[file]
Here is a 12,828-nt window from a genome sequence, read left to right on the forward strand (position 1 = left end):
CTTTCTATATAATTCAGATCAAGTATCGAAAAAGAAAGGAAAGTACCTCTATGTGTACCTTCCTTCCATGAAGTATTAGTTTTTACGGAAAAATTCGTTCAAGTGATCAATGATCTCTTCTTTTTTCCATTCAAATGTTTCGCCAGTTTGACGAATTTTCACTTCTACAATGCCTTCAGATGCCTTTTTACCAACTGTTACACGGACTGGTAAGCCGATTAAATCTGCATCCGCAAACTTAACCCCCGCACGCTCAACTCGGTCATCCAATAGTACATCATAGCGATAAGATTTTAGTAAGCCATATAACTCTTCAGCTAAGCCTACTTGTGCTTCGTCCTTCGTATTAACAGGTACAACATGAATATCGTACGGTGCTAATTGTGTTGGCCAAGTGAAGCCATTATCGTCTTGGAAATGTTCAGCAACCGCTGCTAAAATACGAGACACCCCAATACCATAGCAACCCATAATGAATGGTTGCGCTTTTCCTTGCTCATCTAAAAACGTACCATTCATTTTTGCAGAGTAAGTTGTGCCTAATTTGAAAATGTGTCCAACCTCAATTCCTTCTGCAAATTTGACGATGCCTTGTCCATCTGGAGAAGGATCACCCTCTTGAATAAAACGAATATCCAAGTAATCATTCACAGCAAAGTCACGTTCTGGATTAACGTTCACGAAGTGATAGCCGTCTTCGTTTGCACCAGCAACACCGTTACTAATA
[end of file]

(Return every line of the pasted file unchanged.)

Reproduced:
Here is a 12,828-nt window from a genome sequence, read left to right on the forward strand (position 1 = left end):
CTTTCTATATAATTCAGATCAAGTATCGAAAAAGAAAGGAAAGTACCTCTATGTGTACCTTCCTTCCATGAAGTATTAGTTTTTACGGAAAAATTCGTTCAAGTGATCAATGATCTCTTCTTTTTTCCATTCAAATGTTTCGCCAGTTTGACGAATTTTCACTTCTACAATGCCTTCAGATGCCTTTTTACCAACTGTTACACGGACTGGTAAGCCGATTAAATCTGCATCCGCAAACTTAACCCCCGCACGCTCAACTCGGTCATCCAATAGTACATCATAGCGATAAGATTTTAGTAAGCCATATAACTCTTCAGCTAAGCCTACTTGTGCTTCGTCCTTCGTATTAACAGGTACAACATGAATATCGTACGGTGCTAATTGTGTTGGCCAAGTGAAGCCATTATCGTCTTGGAAATGTTCAGCAACCGCTGCTAAAATACGAGACACCCCAATACCATAGCAACCCATAATGAATGGTTGCGCTTTTCCTTGCTCATCTAAAAACGTACCATTCATTTTTGCAGAGTAAGTTGTGCCTAATTTGAAAATGTGTCCAACCTCAATTCCTTCTGCAAATTTGACGATGCCTTGTCCATCTGGAGAAGGATCACCCTCTTGAATAAAACGAATATCCAAGTAATCATTCACAGCAAAGTCACGTTCTGGATTAACGTTCACGAAGTGATAGCCGTCTTCGTTTGCACCAGCAACACCGTTACTAATA